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Living in tension: church and parachurch

Living in tension: church and parachurch

by John Hall

 

Churches and parachurch (mission) agencies often experience tension around their relationships. Thankfully, for most of us, this has remained an organization level issue and doesn’t trickle down to people in the pew. And even though it’s not readily noticeable, it’s important that each of us consider this tension and participate in the conversation on ways forward that are best for the body of Christ as a whole.

Church, parachurch debate

Lost in the fog of history is the public debate between churches and mission agencies on the right of agencies to exist. This debate, very serious and sometimes heated, persisted from the 1960s to the 1990s. John Pellowe, in The Church at Work, writes, “Even pastors who approved of independent agencies differed on whether they are short-term solutions only until churches take up their full mandate, or are long-term vehicles for Christian service.” The impact of this debate is still felt today. At its worst, it can become a patron/client relationship between the church and agency, or the flip side, a parachurch organization that thinks it can fulfill its mission without the church. At its best, the result has been a renewed commitment of agencies and churches to work in partnership for the glory of God.

Participating in Christ’s mission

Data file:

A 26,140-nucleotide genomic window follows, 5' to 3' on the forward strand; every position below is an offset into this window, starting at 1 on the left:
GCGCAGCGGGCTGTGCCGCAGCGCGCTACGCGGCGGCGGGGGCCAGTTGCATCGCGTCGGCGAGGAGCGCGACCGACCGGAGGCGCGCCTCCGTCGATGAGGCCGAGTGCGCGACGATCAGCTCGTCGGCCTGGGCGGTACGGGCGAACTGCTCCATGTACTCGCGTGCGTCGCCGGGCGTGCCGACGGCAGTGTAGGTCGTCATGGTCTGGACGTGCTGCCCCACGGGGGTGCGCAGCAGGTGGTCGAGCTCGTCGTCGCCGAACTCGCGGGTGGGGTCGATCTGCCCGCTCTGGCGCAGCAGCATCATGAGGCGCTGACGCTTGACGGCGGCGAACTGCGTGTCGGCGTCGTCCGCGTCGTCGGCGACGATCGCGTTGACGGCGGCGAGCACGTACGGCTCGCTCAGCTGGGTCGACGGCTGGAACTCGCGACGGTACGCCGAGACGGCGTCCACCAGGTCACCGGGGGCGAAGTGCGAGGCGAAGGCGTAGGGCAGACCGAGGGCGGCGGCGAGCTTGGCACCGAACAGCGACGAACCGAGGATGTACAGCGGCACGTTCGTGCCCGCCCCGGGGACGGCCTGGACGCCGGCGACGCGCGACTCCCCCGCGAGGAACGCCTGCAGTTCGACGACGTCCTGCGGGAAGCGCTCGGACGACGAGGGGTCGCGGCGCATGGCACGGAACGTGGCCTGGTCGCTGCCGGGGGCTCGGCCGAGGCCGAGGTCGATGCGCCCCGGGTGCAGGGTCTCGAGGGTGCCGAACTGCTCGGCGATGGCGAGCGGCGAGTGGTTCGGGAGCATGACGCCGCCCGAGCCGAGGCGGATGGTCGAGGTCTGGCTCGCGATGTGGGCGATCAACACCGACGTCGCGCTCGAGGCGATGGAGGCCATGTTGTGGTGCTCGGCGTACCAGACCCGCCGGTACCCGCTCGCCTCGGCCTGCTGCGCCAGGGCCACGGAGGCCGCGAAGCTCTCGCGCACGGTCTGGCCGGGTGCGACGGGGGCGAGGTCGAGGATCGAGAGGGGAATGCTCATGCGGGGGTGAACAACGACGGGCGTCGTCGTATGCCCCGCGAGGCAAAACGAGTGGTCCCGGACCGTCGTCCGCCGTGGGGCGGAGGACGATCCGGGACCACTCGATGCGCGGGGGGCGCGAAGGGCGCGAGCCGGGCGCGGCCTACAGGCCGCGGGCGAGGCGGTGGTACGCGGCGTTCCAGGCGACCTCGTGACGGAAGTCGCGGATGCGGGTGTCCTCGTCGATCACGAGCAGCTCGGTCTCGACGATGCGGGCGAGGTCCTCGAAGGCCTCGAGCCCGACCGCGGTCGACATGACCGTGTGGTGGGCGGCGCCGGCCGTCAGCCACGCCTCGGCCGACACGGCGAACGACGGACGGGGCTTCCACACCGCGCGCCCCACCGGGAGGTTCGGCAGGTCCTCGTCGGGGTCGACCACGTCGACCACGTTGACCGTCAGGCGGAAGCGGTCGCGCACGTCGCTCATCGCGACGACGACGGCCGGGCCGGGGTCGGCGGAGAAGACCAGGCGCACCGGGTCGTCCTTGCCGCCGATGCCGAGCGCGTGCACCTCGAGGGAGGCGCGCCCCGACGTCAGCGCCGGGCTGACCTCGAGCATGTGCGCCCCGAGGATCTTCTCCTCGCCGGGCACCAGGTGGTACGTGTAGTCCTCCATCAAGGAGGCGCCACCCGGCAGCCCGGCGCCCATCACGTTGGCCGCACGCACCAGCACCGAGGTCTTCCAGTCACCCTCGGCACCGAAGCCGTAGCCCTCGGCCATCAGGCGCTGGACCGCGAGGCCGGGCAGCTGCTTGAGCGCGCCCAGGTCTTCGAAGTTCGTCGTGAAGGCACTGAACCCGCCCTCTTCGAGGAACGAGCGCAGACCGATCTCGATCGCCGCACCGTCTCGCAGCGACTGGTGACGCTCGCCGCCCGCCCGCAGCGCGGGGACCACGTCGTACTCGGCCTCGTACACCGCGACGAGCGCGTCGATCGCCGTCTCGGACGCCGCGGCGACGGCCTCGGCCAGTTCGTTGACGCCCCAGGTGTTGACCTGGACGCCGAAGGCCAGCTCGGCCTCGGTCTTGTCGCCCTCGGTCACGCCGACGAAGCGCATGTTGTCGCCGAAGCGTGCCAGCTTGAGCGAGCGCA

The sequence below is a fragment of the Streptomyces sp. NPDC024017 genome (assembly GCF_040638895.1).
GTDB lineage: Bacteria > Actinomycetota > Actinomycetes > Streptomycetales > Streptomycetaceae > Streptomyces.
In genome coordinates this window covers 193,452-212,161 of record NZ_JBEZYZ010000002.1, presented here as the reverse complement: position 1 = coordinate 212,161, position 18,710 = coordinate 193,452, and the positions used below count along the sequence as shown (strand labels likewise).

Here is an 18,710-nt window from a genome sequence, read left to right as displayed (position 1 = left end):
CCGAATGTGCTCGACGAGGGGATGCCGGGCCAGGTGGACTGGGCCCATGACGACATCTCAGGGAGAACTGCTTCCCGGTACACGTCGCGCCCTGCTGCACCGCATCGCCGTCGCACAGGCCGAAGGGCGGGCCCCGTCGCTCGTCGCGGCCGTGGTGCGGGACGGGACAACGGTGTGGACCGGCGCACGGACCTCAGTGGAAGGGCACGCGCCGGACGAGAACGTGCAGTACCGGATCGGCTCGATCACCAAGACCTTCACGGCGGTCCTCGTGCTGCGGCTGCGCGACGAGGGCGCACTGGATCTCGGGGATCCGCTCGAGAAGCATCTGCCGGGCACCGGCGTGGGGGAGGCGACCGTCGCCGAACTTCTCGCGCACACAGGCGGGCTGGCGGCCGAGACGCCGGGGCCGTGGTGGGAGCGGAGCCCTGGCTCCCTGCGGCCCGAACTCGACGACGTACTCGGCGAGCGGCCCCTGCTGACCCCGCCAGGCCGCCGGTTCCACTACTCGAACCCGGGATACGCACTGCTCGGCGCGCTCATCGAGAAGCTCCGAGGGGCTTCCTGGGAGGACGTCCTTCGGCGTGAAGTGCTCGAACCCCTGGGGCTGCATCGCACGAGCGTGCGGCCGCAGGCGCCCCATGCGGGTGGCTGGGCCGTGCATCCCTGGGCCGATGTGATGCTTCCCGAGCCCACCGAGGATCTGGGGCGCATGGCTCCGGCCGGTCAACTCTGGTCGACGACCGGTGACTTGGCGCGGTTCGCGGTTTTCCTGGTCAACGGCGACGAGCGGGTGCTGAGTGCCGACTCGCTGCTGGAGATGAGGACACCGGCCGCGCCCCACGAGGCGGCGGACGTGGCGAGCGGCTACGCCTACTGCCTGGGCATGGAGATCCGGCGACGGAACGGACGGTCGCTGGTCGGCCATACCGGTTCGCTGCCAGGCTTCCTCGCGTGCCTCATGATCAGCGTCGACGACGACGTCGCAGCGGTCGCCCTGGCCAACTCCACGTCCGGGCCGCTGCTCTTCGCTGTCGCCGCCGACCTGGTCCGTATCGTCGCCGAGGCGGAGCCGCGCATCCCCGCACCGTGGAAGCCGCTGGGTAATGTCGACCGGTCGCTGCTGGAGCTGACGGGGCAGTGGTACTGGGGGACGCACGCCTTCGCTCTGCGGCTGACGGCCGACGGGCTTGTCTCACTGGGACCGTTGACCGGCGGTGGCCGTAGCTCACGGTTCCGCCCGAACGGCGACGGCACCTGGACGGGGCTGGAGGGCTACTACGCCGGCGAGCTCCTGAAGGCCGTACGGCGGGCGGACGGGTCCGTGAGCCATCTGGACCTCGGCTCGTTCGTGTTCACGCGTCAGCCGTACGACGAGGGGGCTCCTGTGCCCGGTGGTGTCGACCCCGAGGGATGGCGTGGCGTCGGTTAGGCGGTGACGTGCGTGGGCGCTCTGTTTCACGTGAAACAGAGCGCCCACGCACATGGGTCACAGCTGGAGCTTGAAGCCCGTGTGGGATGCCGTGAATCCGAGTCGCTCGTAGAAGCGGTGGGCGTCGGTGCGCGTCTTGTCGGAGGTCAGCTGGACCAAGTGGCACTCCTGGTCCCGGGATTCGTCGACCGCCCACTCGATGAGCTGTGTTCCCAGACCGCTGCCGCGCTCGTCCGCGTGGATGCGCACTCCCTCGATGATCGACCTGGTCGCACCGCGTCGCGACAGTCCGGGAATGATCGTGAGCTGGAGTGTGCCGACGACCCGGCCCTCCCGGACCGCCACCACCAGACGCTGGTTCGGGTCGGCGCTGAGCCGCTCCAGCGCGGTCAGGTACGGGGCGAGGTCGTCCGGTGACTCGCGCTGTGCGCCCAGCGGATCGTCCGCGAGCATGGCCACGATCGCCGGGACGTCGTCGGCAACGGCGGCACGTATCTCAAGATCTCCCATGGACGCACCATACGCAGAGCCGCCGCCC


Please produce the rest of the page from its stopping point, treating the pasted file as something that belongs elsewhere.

For most of us, this debate is moot. We can heartily affirm that all Christians participate in Christ’s mission and have a role to play in building the Kingdom. On the ground, though, particularly in Canada (a traditional missionary-sending nation), the relationship between church and agency bears the tension of the earlier debate and is further complicated by the rise of the missional church movement which began in the 1990s.

The missional church movement built on the work of Leslie Newbigin and was a practical response to the desire to embody a vision of holistic mission. Todd Billings, in his article What Makes a Church Missional? says that “the decline of Christendom provided the church an opportunity… to rediscover its identity as a people sent by God into the world as gospel witnesses.” (Christianity Today). Many of the missional churches in the movement directed their energy to their neighbourhood. Undoubtedly, the missional church movement has been a gift to the church at large, but-as with most good things-there are often unexpected adverse consequences.

Missional vision

The story of short-term missions can be instructive because more and more churches seem to be taking the lead in organizing their own short-term trips independent of mission agencies. This is a shift that may be inspired, in part, by the sentiments found in the missional church movement. At the time the Mission Handbook came out, it was estimated that there were “sixty times as many mission trip participants as long-term missionaries.” What is notable is that the bulk of the trips were being organized by churches.

The missional church movement may have contributed to the rise of church-led short-term trips (though certainly not the only factor) because of the increase in confidence that churches developed as part of reaching out to their neighbourhoods. This do-it-yourself impulse has spilled over to long-term global projects and partnerships as well. For instance, in the recent multi-part survey on mission by the Evangelical Fellowship of Canada, it’s clear that the church values mission but the way we participate is changing. Long-term mission-sending agencies are feeling this most profoundly with declines in long-term workers (Mission Handbook).